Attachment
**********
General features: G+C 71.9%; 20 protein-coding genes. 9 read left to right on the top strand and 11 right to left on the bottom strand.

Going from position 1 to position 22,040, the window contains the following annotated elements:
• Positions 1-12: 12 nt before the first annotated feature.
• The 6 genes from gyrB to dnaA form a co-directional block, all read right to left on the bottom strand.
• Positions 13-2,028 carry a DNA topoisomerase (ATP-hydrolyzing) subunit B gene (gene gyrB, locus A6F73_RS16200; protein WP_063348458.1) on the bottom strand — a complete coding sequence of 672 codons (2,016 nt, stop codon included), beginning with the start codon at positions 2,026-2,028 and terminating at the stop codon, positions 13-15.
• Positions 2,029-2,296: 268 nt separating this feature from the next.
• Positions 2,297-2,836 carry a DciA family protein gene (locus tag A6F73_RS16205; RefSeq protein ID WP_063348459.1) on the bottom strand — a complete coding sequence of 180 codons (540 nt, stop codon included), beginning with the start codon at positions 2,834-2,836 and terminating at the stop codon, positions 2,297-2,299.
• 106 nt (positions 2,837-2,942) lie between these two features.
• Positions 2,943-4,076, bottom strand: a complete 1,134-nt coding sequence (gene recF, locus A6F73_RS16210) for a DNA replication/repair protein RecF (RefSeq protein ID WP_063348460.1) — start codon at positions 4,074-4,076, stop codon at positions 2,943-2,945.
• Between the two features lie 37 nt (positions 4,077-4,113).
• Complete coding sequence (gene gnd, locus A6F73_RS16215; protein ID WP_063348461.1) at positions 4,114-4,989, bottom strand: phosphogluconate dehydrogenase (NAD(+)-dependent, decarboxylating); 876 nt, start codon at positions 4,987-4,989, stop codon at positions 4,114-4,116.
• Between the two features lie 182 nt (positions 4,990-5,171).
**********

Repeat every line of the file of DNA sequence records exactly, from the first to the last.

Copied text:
General features: G+C 71.9%; 20 protein-coding genes. 9 read left to right on the top strand and 11 right to left on the bottom strand.

Going from position 1 to position 22,040, the window contains the following annotated elements:
• Positions 1-12: 12 nt before the first annotated feature.
• The 6 genes from gyrB to dnaA form a co-directional block, all read right to left on the bottom strand.
• Positions 13-2,028 carry a DNA topoisomerase (ATP-hydrolyzing) subunit B gene (gene gyrB, locus A6F73_RS16200; protein WP_063348458.1) on the bottom strand — a complete coding sequence of 672 codons (2,016 nt, stop codon included), beginning with the start codon at positions 2,026-2,028 and terminating at the stop codon, positions 13-15.
• Positions 2,029-2,296: 268 nt separating this feature from the next.
• Positions 2,297-2,836 carry a DciA family protein gene (locus tag A6F73_RS16205; RefSeq protein ID WP_063348459.1) on the bottom strand — a complete coding sequence of 180 codons (540 nt, stop codon included), beginning with the start codon at positions 2,834-2,836 and terminating at the stop codon, positions 2,297-2,299.
• 106 nt (positions 2,837-2,942) lie between these two features.
• Positions 2,943-4,076, bottom strand: a complete 1,134-nt coding sequence (gene recF, locus A6F73_RS16210) for a DNA replication/repair protein RecF (RefSeq protein ID WP_063348460.1) — start codon at positions 4,074-4,076, stop codon at positions 2,943-2,945.
• Between the two features lie 37 nt (positions 4,077-4,113).
• Complete coding sequence (gene gnd, locus A6F73_RS16215; protein ID WP_063348461.1) at positions 4,114-4,989, bottom strand: phosphogluconate dehydrogenase (NAD(+)-dependent, decarboxylating); 876 nt, start codon at positions 4,987-4,989, stop codon at positions 4,114-4,116.
• Between the two features lie 182 nt (positions 4,990-5,171).